Comparing two lists with R

No, not list() lists.

a <- data.frame(name=old$NAME)
a$status <- "old"
b <- data.frame(name=allfields[allfields$StateAbbre=="ND",]$name)
b$status <- "new"


Make two data frames, one for each list, create a column identifying each one (new or old), then join on the common column (name).


Example output from comparing to lists in R using a merge().
Example output from comparing to lists in R using a merge().

See also:

Facebook for In-Depth Discussion?

Let me say right off the bat: I think Facebook is a great tool for passively receiving information and potentially for advertising your goods and services.

I do not think it is the best platform for in-depth discussion among several people. When I consider the characteristics of a good platform, I think of:

  • Ease of use (a GUI that makes sense and shows you everything without multiple clicks/taps)
  • Threaded conversation (although a limited hierarchy is better than an unlimited one)
  • Quote system
  • The ability to moderate (someone with the power to move posts/comments around)
  • Searchability
  • Stability
  • Non-intrusive sharing of content (this is a bonus, I suppose)

Obviously, when you’re having a conversation with a friend about where to eat, you don’t need most of these–it’s a limited scope and doesn’t need to be stored forever, because all you need to see is the most recent message.

Let’s take an example from the real world. Here’s a post I want to share:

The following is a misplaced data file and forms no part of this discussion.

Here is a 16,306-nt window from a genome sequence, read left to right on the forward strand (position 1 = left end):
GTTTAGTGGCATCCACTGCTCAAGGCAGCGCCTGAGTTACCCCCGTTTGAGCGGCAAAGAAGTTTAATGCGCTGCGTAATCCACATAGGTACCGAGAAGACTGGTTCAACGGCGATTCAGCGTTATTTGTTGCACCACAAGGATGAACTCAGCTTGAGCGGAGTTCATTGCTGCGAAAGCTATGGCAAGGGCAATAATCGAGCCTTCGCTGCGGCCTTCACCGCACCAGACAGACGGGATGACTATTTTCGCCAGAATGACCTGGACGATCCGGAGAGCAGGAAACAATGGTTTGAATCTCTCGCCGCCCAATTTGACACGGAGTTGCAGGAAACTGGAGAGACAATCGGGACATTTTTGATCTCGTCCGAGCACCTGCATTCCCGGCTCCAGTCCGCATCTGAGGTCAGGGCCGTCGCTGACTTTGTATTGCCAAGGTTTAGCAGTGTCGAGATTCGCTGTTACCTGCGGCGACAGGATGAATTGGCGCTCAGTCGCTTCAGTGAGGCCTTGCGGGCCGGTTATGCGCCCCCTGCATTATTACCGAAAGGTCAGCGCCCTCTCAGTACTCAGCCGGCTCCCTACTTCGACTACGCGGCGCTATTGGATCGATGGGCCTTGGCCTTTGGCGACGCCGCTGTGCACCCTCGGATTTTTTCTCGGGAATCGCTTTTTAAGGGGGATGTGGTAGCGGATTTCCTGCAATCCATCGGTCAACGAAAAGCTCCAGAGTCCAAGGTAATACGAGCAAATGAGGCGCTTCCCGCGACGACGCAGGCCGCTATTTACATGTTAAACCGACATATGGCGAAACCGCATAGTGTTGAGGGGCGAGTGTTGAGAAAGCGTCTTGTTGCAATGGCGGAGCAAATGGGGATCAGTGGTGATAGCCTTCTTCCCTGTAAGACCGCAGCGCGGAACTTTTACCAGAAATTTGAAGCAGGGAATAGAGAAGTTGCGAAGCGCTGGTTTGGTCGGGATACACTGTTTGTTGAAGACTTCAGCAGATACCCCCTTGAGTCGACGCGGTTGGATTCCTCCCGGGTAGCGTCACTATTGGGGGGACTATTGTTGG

I want to share this post because I think more people should see it. On the desktop, I can use the native “Share” button (hey, this is better than I thought!), which includes the original post, not just the link:

Unfortunately, this doesn’t tell my friends that there is a whole conversation in the comments to this post, unless I state it in the text. On mobile, you don’t get this option–Facebook just shares the original link, not the post.

[mobile screenshot needed]

This is a little beside the point, right? Because what I want is conversation, not just content sharing. And by doing this, I’m potentially branching the conversation into multiple places (the original post has a comment thread, and then someone could comment on my post). There’s no way to share to the original post (we’ll call it a thread) without allowing comments on my sharing of it.

If I were sneakier, I could use the permalink to share the content–but only on desktop, not mobile. In case you don’t know, the permalink (permanent link to the piece of content) is stored in the timestamp. Right click and copy the URL to paste somewhere else. This is how you can link to a single comment.

That’s a pain in the butt, isn’t it?

Let’s look at readability. Here’s part of the comment thread. Facebook decides I don’t need to see all of it. Why wouldn’t I? That’s more taps/clicks to get to content that I may or may not have read (how would I know? Maybe I have a bad memory).

You’ll also notice that the screenshot above is of a comment (by the page, Benjamin Olson) to a comment (mine), on a post (by Benjamin Olson). Now, I can live with threading to a certain degree, but I’m much more comfortable with a linear conversation. YMMV. Luckily, Facebook caps this at two levels, so if I click “Reply” to a comment, Facebook jumps me to the bottom and tags the author. This is why so many of the comments in arguments you see on Facebook start with a full name–which would never happen in real life!

As an added barrier to readability, those comments that are replies at the limit of the hierarchy have no expressed relation to the comment to which they are replying. Real discussion board/forum software allows you to (very easily) quote what you are replying to, and includes a link to the original comment. Below, an example (

So what am I trying to say?